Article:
Alternative Energy highway

Published on February 17th, 2010 | by Jennifer Lance

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Idaho Man Builds 12 Foot Solar Road

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Necessity is the mother of invention, and garage inventors have been meeting the challenge of climate change head on.  From building their own electric cars to home alternative energy systems, many pioneers of the green movement are regular people who love to tinker.  Take for example Idaho resident Scott Brusaw.  Brusaw has built a 12 foot square solar road in his friend’s garage.  

Photo by kerosene photography
Some day America's highways could be paved in solar.

Some day America's highways could be paved in solar.

Imagine America paved with roads that produce energy.  The U.S. Department of Transportation believes it’s a real possibility and funded Brusaw’s project.  The Boise Weekly explains:

This full-bearded North Idaho tinkerer wants to rip up the pavement and replace it with an intelligent road system complete with solar panels to generate electricity. It may sound like a wacky inventor’s pipe dream, but the U.S. Department of Transportation gave Brusaw, an electrical engineer, a $100,000 contract last year to research solar roads. The money came through the DOT’s Small Business Innovation Research Program. That initial money is meant for research, but Brusaw has taken it a step further.
“I thought, you know, I can build this,” said Brusaw. He started Solar Roadways four years ago with his wife Julie. “If they’re going to give me 100 grand, I’ll take half of it and buy the parts I need and put it together.”

Treehugger first reported on Brusaw’s solar road invention almost three years ago with some doubt that it would be feasible, and the Infrastructurist has called it a “dubious green scheme”.   Whether you feel this idea is “farfetched” or not, the possibilities are exciting to contemplate considering the miles and miles of roads on the planet.
Solar Roadways consist of “three basic layers“:

Road Surface Layer – translucent and high-strength, it is rough enough to provide great traction, yet still passes sunlight through to the solar collector cells. It is capable of handling today’s heaviest loads under the worst of conditions. Weatherproof, it protects the electronics layer beneath it.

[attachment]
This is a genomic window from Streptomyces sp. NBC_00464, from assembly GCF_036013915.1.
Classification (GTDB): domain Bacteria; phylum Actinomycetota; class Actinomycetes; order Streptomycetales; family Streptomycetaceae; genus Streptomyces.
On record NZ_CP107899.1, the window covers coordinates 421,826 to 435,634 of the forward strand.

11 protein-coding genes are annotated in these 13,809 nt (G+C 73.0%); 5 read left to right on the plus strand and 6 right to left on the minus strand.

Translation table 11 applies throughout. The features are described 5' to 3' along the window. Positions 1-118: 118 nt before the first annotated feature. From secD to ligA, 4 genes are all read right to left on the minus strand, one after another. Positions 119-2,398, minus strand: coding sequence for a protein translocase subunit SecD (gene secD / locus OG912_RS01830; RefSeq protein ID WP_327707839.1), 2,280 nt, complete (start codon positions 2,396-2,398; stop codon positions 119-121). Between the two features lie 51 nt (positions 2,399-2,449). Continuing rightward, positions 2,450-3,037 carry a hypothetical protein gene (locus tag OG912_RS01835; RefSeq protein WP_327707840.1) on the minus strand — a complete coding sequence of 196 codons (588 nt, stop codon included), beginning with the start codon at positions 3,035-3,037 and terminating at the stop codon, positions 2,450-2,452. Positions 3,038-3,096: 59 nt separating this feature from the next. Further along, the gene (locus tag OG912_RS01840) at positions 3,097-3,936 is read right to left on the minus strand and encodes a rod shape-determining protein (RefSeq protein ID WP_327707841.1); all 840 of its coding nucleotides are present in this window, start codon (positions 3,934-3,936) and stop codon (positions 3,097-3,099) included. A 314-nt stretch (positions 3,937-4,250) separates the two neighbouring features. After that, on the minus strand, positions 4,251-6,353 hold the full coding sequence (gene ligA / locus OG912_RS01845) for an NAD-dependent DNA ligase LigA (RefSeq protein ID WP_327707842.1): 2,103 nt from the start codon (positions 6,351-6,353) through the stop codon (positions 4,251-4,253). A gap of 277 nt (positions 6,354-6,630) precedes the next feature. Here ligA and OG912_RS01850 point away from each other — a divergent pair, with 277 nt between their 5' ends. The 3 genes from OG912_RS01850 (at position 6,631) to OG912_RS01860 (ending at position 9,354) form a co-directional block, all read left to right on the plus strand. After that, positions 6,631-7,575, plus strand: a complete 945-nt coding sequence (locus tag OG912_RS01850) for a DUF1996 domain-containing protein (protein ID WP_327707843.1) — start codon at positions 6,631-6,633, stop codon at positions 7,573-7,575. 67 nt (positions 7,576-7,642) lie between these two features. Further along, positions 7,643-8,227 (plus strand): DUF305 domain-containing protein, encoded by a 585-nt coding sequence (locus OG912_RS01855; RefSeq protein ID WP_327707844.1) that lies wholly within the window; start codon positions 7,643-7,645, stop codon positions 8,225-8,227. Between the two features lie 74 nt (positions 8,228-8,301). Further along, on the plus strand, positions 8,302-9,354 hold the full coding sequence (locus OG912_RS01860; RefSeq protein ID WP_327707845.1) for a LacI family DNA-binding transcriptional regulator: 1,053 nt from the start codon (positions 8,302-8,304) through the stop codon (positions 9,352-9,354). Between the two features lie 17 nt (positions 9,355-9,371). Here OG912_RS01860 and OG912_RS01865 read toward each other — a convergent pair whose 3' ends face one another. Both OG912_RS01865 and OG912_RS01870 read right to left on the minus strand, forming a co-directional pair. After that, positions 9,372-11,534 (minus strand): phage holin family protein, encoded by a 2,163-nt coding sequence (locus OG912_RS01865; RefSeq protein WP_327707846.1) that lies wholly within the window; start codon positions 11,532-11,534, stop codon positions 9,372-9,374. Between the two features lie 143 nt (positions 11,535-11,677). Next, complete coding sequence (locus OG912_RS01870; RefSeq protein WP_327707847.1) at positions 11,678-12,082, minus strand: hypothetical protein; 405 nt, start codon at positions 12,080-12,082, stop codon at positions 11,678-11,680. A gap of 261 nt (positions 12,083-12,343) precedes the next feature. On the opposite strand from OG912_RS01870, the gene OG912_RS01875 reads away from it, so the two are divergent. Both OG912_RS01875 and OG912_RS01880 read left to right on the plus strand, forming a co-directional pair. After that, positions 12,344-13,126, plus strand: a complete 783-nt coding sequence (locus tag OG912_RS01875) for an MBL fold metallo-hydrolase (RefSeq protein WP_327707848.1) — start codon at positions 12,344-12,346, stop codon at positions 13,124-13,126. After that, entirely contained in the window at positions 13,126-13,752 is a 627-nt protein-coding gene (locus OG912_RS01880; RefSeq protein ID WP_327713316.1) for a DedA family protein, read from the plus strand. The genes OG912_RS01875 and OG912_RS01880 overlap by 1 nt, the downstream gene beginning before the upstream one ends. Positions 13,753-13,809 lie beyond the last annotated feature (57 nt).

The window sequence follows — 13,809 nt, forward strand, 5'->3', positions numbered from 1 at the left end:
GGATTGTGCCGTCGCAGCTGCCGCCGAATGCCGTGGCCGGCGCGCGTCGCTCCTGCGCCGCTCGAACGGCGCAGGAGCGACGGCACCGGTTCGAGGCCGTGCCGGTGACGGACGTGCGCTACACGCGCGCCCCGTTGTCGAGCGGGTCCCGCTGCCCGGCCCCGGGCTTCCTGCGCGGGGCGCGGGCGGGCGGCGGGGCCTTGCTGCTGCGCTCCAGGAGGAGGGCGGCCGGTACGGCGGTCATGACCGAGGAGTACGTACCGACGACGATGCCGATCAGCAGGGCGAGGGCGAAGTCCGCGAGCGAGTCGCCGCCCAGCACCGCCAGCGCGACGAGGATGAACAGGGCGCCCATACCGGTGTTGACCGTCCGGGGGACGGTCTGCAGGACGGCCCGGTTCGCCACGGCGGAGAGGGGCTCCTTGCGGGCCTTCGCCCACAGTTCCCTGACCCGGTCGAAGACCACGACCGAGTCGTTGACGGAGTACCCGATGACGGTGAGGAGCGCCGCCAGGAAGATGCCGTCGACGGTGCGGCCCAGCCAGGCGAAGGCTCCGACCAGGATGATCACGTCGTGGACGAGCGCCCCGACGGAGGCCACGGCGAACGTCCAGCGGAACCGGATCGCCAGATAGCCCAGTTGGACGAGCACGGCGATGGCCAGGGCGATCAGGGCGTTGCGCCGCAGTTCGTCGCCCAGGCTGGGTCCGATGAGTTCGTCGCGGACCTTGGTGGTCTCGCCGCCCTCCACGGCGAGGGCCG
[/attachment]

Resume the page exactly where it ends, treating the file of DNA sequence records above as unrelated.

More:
Electronics Layer - Contains a large array of cells, the bulk of which will contain solar collecting cells with LEDs for “painting” the road surface. These cells also contain the “Super” or “Ultra” caps that store the sun’s energy for later use. Since each Solar Road Panel™ manages its own electricity generation, storage, and distribution, they can heat themselves in northern climates to eliminate snow and ice accumulation. No more snow/ice removal and no more school/business closings due to inclement weather. The on-board microprocessor controls lighting, communications, monitoring, etc. With a communications device every 12 feet, the Solar Roadway™ is an intelligent highway system.
Base Plate Layer – While the electronics layer collects and stores the energy from the sun, it is the base plate layer that distributes power (collected from the electronics layer) and data signals (phone, TV, internet, etc.) “downline” to all homes and businesses connected to the Solar Roadway™. The power and data signals are passed through each of the four sides of the base plate layer. Weatherproof, it protects the electronics layer above it.

Brusaw believes the concept is not limited to roadways and envisions parking lots, driveways, and playgrounds to be surfaced with solar panels.  Critics believe the cost of ripping up American’s roads and replacing them with solar roadways would be cost prohibitive.  Others propose building solar canopies over roads would be a better solution.  Whether solar canopies or solar roadways, America’s highways could be part of our green energy revolution.



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